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Smoke Clears

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There is a girl in the north wing of the house who chokes on phantom smoke and searing heat every time she tries to sleep.

In her new bedroom, Jean closes her eyes and follows the panicked swirl of thoughts that turn each breath into a shallow gasp. She lets her own mind become like cool, clear air, chasing the smoke away, and feels her classmate inhale deeply and relax for the first time in many days.

“Jean?”

She opens her eyes. Scott is standing in the doorway. “You weren’t answering me,” he continues. “You were sitting so still, and you… looked like you weren’t even here.”

“I’m fine. I was just… practicing.” Out of habit, she doesn’t elaborate. He leans against the door, in an attempt at unaffected cool that she knows he learned from his brother. “You can come in, Scott. At least until somebody kicks you out.”

“I can? I mean, thanks.” He takes a few steps toward her bed, thinks better of it, and instead backs into her desk chair.

She stays out of his thoughts as carefully as she can. “Is everything okay?”

“Sure,” he answers. “I mean, Jubilee almost knocked me down, but I’ll live. Isn’t there a rule about roller-skating in the hallways, or something?”

Jean smiles. “I think the staff are kind of making the rules up as they go.”

“You coming into town with us tomorrow?”

“You know that as long as the world isn’t ending, I’ll be there,” Jean assures him.

“So… want to tell me what you were practicing?”

It’s an old instinct: the urge to pretend away each new telepathic skill that she learns, because she knows how most people – even some of her fellow mutants – tend to react. “Some of the other kids still have trouble sleeping. The professor has been teaching me to help them.”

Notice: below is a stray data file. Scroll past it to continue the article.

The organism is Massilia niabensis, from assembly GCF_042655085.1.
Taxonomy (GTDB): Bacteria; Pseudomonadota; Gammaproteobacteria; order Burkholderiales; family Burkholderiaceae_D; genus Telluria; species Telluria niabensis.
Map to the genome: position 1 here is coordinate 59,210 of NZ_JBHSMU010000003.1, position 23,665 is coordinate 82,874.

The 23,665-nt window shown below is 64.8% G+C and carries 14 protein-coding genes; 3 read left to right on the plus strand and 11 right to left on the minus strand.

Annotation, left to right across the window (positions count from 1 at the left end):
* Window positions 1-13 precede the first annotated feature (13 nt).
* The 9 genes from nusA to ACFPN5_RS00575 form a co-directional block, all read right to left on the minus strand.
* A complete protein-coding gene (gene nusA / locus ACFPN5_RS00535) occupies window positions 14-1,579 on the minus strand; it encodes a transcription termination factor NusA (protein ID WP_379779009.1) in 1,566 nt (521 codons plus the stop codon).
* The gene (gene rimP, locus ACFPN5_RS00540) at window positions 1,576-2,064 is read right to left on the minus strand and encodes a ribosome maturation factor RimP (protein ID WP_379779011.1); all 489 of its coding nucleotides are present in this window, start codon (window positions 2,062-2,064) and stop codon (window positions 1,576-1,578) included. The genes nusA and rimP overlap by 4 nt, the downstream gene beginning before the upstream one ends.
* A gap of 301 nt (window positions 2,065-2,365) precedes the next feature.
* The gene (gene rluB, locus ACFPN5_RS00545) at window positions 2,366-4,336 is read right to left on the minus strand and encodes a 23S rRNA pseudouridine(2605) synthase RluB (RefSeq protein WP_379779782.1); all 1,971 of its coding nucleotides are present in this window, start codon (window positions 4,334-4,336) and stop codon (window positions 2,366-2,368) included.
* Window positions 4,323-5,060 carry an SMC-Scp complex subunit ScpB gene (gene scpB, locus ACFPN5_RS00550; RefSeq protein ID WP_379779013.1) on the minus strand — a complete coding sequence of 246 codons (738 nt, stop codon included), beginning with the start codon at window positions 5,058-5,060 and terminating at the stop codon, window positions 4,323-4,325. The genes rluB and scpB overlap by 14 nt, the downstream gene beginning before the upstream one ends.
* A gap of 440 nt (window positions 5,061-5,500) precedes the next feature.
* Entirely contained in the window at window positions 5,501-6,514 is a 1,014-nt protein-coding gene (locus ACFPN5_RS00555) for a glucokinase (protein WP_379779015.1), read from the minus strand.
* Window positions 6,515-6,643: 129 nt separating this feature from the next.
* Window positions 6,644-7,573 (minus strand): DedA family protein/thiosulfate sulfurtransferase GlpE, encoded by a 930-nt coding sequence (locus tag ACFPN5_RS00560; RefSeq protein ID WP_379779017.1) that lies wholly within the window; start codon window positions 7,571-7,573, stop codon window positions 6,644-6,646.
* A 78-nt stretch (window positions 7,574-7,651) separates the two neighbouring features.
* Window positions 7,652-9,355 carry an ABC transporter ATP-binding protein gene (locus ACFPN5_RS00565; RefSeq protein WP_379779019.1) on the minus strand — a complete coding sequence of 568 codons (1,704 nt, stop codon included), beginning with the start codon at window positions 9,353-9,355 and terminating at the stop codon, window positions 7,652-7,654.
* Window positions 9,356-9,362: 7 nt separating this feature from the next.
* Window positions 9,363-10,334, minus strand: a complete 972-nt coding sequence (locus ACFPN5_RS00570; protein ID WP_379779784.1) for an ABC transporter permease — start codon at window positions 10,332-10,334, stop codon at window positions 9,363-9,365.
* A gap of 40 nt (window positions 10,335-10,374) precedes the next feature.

“Help them forget, you mean?” Scott sounds uncertain.

Is he edging away from her now? Why should it matter? Ororo wouldn’t care about making other people uneasy, and neither would Mystique. But Scott is Jean’s friend, and she finds that she cares very much about upsetting him. “Of course not. I just find out what’s bothering them, and I make it… less present.” She considers, and then says gently, “I could do something like that for… anybody who asks.” She remembers that he left the grounds with Hank suddenly, during the rebuilding of the school. They were gone for most of the day, and when they returned, Scott asked to be put to work blasting rubble into dust with a series of glances. Eventually, Jean found out that they had gone to tell his parents what happened to Alex. “And only if they ask,” she adds. The last time she tried to enter one of her friends’ minds without permission, Professor Xavier found out quickly enough, and showed her exactly why she should never attempt anything like that again.

All Scott says is, “How many people want your help?”

“More than I expected,” Jean replies. “I mean, our home blew up. I think anybody would have trouble feeling safe after something like that.”

“Mystique would say that none of us will ever be really safe.”

“Do you believe that?”

“Sometimes,” Scott admits. “But I think that’s why we’re fighting, you know? So the future will be safer. Jean?”

“Yes?”

For a long moment, she thinks that Scott isn’t going to speak again. Then he asks, “When something’s scaring you… who makes it go away?”

“I don’t need as much help as I used to,” Jean says. Did Scott hear her breath catch at his question, as if it were strangled with smoke?

After all, she still sometimes dreams of fire, too.